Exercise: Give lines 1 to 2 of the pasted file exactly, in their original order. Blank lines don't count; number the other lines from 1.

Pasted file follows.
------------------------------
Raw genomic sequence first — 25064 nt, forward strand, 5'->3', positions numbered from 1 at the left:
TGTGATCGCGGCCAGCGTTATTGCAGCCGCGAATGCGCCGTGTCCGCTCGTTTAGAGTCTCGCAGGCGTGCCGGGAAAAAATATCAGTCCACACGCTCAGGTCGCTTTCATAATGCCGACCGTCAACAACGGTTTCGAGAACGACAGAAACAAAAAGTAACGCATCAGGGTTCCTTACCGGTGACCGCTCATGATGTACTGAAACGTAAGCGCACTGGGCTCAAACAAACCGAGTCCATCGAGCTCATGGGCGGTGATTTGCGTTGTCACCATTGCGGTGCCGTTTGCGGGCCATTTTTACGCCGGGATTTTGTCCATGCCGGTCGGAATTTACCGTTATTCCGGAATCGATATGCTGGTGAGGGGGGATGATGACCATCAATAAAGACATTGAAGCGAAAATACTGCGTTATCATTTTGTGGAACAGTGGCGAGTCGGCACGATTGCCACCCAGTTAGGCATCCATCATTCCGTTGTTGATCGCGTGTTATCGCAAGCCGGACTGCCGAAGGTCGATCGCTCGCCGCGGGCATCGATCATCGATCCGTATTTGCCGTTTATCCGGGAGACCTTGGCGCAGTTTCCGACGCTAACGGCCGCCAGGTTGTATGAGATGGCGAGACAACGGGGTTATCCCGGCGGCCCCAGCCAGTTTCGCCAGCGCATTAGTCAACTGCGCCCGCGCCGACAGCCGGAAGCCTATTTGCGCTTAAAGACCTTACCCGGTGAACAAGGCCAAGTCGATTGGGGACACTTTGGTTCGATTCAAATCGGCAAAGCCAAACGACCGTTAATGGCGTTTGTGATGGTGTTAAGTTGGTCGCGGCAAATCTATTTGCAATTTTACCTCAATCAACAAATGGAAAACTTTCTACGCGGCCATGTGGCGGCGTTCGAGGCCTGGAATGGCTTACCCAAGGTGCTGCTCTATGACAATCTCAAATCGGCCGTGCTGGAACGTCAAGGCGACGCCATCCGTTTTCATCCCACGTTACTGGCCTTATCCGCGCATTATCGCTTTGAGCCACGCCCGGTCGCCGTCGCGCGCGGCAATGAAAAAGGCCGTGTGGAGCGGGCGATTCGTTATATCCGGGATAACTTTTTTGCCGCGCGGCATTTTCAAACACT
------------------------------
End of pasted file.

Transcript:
Raw genomic sequence first — 25064 nt, forward strand, 5'->3', positions numbered from 1 at the left:
TGTGATCGCGGCCAGCGTTATTGCAGCCGCGAATGCGCCGTGTCCGCTCGTTTAGAGTCTCGCAGGCGTGCCGGGAAAAAATATCAGTCCACACGCTCAGGTCGCTTTCATAATGCCGACCGTCAACAACGGTTTCGAGAACGACAGAAACAAAAAGTAACGCATCAGGGTTCCTTACCGGTGACCGCTCATGATGTACTGAAACGTAAGCGCACTGGGCTCAAACAAACCGAGTCCATCGAGCTCATGGGCGGTGATTTGCGTTGTCACCATTGCGGTGCCGTTTGCGGGCCATTTTTACGCCGGGATTTTGTCCATGCCGGTCGGAATTTACCGTTATTCCGGAATCGATATGCTGGTGAGGGGGGATGATGACCATCAATAAAGACATTGAAGCGAAAATACTGCGTTATCATTTTGTGGAACAGTGGCGAGTCGGCACGATTGCCACCCAGTTAGGCATCCATCATTCCGTTGTTGATCGCGTGTTATCGCAAGCCGGACTGCCGAAGGTCGATCGCTCGCCGCGGGCATCGATCATCGATCCGTATTTGCCGTTTATCCGGGAGACCTTGGCGCAGTTTCCGACGCTAACGGCCGCCAGGTTGTATGAGATGGCGAGACAACGGGGTTATCCCGGCGGCCCCAGCCAGTTTCGCCAGCGCATTAGTCAACTGCGCCCGCGCCGACAGCCGGAAGCCTATTTGCGCTTAAAGACCTTACCCGGTGAACAAGGCCAAGTCGATTGGGGACACTTTGGTTCGATTCAAATCGGCAAAGCCAAACGACCGTTAATGGCGTTTGTGATGGTGTTAAGTTGGTCGCGGCAAATCTATTTGCAATTTTACCTCAATCAACAAATGGAAAACTTTCTACGCGGCCATGTGGCGGCGTTCGAGGCCTGGAATGGCTTACCCAAGGTGCTGCTCTATGACAATCTCAAATCGGCCGTGCTGGAACGTCAAGGCGACGCCATCCGTTTTCATCCCACGTTACTGGCCTTATCCGCGCATTATCGCTTTGAGCCACGCCCGGTCGCCGTCGCGCGCGGCAATGAAAAAGGCCGTGTGGAGCGGGCGATTCGTTATATCCGGGATAACTTTTTTGCCGCGCGGCATTTTCAAACACT